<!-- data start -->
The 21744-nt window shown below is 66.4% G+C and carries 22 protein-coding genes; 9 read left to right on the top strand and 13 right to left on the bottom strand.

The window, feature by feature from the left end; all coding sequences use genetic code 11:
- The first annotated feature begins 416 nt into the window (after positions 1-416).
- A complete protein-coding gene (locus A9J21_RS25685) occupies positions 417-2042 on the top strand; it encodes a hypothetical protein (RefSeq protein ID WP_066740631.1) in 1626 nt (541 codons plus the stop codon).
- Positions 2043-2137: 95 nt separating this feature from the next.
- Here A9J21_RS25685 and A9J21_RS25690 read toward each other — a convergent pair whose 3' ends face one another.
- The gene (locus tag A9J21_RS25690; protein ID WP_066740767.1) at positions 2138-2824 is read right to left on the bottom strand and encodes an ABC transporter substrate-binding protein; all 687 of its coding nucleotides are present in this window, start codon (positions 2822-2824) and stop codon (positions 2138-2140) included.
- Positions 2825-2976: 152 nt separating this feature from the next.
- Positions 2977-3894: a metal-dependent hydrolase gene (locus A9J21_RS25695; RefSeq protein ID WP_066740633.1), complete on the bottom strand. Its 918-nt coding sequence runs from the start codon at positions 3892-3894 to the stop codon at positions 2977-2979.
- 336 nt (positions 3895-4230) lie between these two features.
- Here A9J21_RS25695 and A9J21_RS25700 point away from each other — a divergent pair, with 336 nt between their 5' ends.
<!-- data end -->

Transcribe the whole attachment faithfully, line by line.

The 21744-nt window shown below is 66.4% G+C and carries 22 protein-coding genes; 9 read left to right on the top strand and 13 right to left on the bottom strand.

The window, feature by feature from the left end; all coding sequences use genetic code 11:
- The first annotated feature begins 416 nt into the window (after positions 1-416).
- A complete protein-coding gene (locus A9J21_RS25685) occupies positions 417-2042 on the top strand; it encodes a hypothetical protein (RefSeq protein ID WP_066740631.1) in 1626 nt (541 codons plus the stop codon).
- Positions 2043-2137: 95 nt separating this feature from the next.
- Here A9J21_RS25685 and A9J21_RS25690 read toward each other — a convergent pair whose 3' ends face one another.
- The gene (locus tag A9J21_RS25690; protein ID WP_066740767.1) at positions 2138-2824 is read right to left on the bottom strand and encodes an ABC transporter substrate-binding protein; all 687 of its coding nucleotides are present in this window, start codon (positions 2822-2824) and stop codon (positions 2138-2140) included.
- Positions 2825-2976: 152 nt separating this feature from the next.
- Positions 2977-3894: a metal-dependent hydrolase gene (locus A9J21_RS25695; RefSeq protein ID WP_066740633.1), complete on the bottom strand. Its 918-nt coding sequence runs from the start codon at positions 3892-3894 to the stop codon at positions 2977-2979.
- 336 nt (positions 3895-4230) lie between these two features.
- Here A9J21_RS25695 and A9J21_RS25700 point away from each other — a divergent pair, with 336 nt between their 5' ends.